Framing The Future of Corporate Governance

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The Future of Corporate Governance

  • The Future of Corporate Governance Explore the developments and trends shaping the future of corporate governance globally in 2018.
  • Date: Jan 10, 2018
  • Category: Corporate Governance

With the update of the new Malaysian Code on Corporate Governance in April 2017 (MCCG), there is a renewed focus on continuous improvement and transparency in corporate governance for Malaysian companies. While the core pillars and principles of good corporate governance are somewhat constant, the broader landscape is changing and stakeholder expectations of what constitutes good governance are intensifying. Companies cannot risk falling behind.

Drawing on existing research, this article explores four trends shaping the future of corporate governance. It aims to give insights into the issues on which companies should prepare for increased scrutiny from stakeholders. Please also download and share our Infographic on Corporate Governance Trends 2018.

1. Emphasis on Director Independence

Having independent directors has been considered best practice in corporate governance for a long time. The reason being, independent directors have an obligation to bring oversight and objectivity to the board. This allows them to challenge the senior management team and the other executive members of the board to protect the interests of a company and its shareholders, including minority shareholders.

The MCCG has enhanced its position and guidance on director independence. Practice 4.1 on page 22 of the MCCG prescribes that at least half of the board comprises independent directors. For Large Companies1 , the MCCG asks that the board comprises a majority independent directors. Prescribing the number of independent directors this way, encourages companies to have a “critical mass” of independent voices that can stand up to the executive members of the board and support each other in safeguarding value creation and sustainability of the business.

Shareholders and investors are also increasingly engaging companies on the independence of directors. On page 16 of its Investment Stewardship 2017 Annual Report, the global investor Vanguard stated that about half of their engagements this past year talked about board composition, including board independence, tenure, and diversity. On the issue of tenure, the MCCG has also rebuffed its position on this issue in relation to independence. Practice 4.2 on page 22 of the MCCG addresses the impact that long tenure can have on director independence. It states that the tenure of independent directors should not exceed 9 years. If a director has been in place for more than 9 years, annual shareholders’ approval is required, and if the tenure exceeds 12 years, an annual two tier voting process should be adopted. Given these developments and growing emphasis on independence from shareholders and investors, having independent directors on the board of a listed company sends a positive signal to the market and engenders more trust from shareholders.

2. Diversity in the Boardroom

It is well understood that boards need the right composition of independent directors and mix of skills to meet the needs of the company and its shareholders. While this continues to be fundamental, gender diversity has increasingly become an important part of the board composition conversation. Initiatives such as Bursa Malaysia Rings the Bell for Gender Equality and The 30% Club Malaysia are encouraging companies to step up their efforts on gender diversity in the boardroom. Furthermore, the MCCG has enhanced expectations on the matter. The MCCG asks companies to disclose policies, targets and measures to meet the targets relating to gender diversity. It also now expects Large Companies to have at least 30% women directors, which is an enhancement from the previous version of the MCCG.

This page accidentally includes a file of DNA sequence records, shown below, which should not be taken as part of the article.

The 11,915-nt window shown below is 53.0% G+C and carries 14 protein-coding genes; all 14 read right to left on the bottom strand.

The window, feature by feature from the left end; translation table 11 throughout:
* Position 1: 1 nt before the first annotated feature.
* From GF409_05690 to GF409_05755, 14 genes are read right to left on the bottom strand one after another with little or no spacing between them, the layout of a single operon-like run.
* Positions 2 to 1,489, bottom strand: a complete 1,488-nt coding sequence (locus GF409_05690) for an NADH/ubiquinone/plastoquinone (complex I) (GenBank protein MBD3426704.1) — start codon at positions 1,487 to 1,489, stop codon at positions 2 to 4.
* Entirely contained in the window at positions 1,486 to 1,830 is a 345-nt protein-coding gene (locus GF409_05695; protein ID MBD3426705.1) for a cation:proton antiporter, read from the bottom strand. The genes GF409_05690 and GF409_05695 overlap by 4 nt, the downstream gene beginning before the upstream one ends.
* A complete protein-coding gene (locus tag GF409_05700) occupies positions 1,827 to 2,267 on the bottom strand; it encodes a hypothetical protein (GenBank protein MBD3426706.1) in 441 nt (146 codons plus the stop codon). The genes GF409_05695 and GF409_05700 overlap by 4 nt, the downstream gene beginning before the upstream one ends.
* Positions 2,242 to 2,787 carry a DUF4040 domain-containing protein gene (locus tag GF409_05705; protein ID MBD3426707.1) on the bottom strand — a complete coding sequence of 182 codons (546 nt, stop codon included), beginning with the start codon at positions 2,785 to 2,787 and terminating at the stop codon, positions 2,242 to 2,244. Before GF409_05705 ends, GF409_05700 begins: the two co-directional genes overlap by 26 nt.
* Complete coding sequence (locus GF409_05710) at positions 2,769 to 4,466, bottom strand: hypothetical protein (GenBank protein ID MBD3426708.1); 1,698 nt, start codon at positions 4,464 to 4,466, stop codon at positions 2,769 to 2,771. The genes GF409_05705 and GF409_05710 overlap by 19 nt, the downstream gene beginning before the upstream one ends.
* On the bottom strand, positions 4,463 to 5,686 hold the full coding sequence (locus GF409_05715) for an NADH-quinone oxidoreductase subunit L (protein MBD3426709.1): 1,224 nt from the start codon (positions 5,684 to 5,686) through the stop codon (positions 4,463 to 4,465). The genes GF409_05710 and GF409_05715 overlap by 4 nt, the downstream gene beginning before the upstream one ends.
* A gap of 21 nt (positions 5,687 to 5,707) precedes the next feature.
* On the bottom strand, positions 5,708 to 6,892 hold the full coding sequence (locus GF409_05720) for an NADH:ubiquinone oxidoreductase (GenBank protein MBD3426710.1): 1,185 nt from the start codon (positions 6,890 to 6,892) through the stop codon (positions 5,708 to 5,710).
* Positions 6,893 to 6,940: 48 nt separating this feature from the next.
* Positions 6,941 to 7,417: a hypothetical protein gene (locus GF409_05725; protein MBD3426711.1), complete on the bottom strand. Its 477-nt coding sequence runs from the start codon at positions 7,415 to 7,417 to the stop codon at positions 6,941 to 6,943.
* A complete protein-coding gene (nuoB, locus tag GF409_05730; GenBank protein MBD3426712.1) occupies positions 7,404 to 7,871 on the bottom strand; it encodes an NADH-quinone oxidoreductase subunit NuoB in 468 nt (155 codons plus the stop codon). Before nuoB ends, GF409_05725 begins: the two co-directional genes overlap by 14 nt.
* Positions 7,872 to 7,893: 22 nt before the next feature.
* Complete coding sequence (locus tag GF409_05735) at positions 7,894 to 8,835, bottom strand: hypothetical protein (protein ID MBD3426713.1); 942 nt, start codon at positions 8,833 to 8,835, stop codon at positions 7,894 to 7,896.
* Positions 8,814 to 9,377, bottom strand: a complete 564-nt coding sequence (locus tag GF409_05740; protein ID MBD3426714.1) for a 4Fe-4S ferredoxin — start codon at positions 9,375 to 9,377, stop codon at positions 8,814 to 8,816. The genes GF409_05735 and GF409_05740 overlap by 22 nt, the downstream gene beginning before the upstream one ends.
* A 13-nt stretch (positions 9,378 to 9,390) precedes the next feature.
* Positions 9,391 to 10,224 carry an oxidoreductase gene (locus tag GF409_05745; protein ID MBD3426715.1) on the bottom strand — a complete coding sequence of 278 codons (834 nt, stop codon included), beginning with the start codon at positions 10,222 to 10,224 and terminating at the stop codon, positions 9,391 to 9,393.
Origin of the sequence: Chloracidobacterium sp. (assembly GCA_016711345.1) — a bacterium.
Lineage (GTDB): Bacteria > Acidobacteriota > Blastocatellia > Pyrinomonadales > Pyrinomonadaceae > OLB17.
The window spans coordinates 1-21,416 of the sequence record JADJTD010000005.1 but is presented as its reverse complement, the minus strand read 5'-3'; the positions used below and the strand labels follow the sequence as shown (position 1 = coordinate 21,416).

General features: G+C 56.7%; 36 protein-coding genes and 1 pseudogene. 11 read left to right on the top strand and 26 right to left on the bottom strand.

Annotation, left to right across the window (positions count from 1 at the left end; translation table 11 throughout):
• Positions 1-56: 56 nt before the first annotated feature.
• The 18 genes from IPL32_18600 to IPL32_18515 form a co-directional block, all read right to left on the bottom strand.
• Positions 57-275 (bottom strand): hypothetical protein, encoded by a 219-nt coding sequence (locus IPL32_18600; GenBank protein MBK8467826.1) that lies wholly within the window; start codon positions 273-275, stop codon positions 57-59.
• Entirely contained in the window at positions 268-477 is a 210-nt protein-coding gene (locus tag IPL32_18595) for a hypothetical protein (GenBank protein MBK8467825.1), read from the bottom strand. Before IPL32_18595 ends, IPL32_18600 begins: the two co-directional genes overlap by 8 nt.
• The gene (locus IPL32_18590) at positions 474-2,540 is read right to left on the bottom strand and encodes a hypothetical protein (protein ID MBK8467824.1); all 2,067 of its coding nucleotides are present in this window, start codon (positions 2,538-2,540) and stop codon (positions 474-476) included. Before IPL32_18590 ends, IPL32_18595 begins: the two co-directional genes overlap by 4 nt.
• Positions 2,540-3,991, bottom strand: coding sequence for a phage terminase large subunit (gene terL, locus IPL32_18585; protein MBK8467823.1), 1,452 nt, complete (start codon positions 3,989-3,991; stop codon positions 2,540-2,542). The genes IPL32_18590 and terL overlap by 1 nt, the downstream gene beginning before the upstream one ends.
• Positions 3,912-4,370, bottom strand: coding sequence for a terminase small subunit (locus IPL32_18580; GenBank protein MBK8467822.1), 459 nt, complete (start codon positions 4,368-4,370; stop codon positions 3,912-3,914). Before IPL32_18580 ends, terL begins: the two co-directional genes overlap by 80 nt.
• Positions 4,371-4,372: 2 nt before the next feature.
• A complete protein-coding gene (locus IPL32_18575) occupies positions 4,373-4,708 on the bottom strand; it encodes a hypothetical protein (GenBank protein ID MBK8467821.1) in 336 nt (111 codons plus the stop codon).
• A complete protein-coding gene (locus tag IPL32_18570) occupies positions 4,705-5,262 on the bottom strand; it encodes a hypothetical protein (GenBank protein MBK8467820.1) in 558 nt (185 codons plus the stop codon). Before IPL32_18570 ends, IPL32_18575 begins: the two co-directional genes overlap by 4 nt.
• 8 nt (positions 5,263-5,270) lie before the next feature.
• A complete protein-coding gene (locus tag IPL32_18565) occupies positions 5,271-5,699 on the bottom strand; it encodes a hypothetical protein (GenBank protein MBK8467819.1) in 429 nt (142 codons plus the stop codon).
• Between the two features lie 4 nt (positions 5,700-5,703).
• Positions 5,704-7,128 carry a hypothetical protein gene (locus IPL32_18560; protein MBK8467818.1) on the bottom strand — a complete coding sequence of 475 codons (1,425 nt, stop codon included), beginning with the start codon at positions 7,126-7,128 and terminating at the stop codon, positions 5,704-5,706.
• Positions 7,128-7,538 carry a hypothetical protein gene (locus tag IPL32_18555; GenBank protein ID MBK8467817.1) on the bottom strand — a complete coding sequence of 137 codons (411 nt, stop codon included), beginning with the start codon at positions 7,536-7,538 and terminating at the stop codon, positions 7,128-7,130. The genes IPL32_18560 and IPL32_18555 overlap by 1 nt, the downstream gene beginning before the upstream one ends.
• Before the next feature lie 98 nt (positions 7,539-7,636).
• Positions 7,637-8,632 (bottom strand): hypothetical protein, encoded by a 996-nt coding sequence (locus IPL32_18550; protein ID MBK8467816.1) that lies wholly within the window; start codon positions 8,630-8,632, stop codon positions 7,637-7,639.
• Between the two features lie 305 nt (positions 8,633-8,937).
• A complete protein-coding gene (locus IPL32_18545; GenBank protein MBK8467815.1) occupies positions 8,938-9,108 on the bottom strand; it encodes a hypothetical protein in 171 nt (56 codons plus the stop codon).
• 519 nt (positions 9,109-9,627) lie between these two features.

As Malaysian companies prepare their annual reports in 2018 and beyond, regulators are not the only parties pushing for more diverse boards. Banks and investors increasingly see boardroom diversity as directly linked to long-term performance in their assessments and valuations. Research from Credit Suisse shows that companies with greater gender diversity on the board exhibit higher returns on equity, higher valuations and a higher pay-out ratio. This improved performance is often referred to as the “diversity dividend”.

Furthermore, this article would be remiss if it didn’t also mention that gender is not the only important aspect of diversity on boards. Practices 4.4 and 4.5 of Bursa Malaysia’s Corporate Governance Guide (3rd edition) provides guidance here, stating that companies should also give due regard to a diversity of skills, experience, age, and cultural background (ethnicity) when appointing the board and senior management. Therefore, companies must ensure that they are reporting on boardroom diversity, and that the nominating committee is thinking about diversity – in all its forms – in selection and succession planning.

3. Increased Scrutiny of Executive Pay

In many global markets, executive pay has been increasingly under the spotlight, as investors look for disclosure on pay and its link to long-term business performance. A significant aspect is whether a firm’s shareholders have a right to vote on the remuneration of executives, or have a “say-on-pay2” . In Malaysia, under the Companies Act 2016 (section 230), fees of directors and benefits payable to directors are subject to shareholders’ approval at a general meeting. While other countries in Southeast Asia have not adopted a say-on-pay requirement for shareholders, the debate has already begun in the region. Some analysts believe giving shareholders a say-on-pay will be inevitable, although it is currently unclear how long this will take
(Asia One).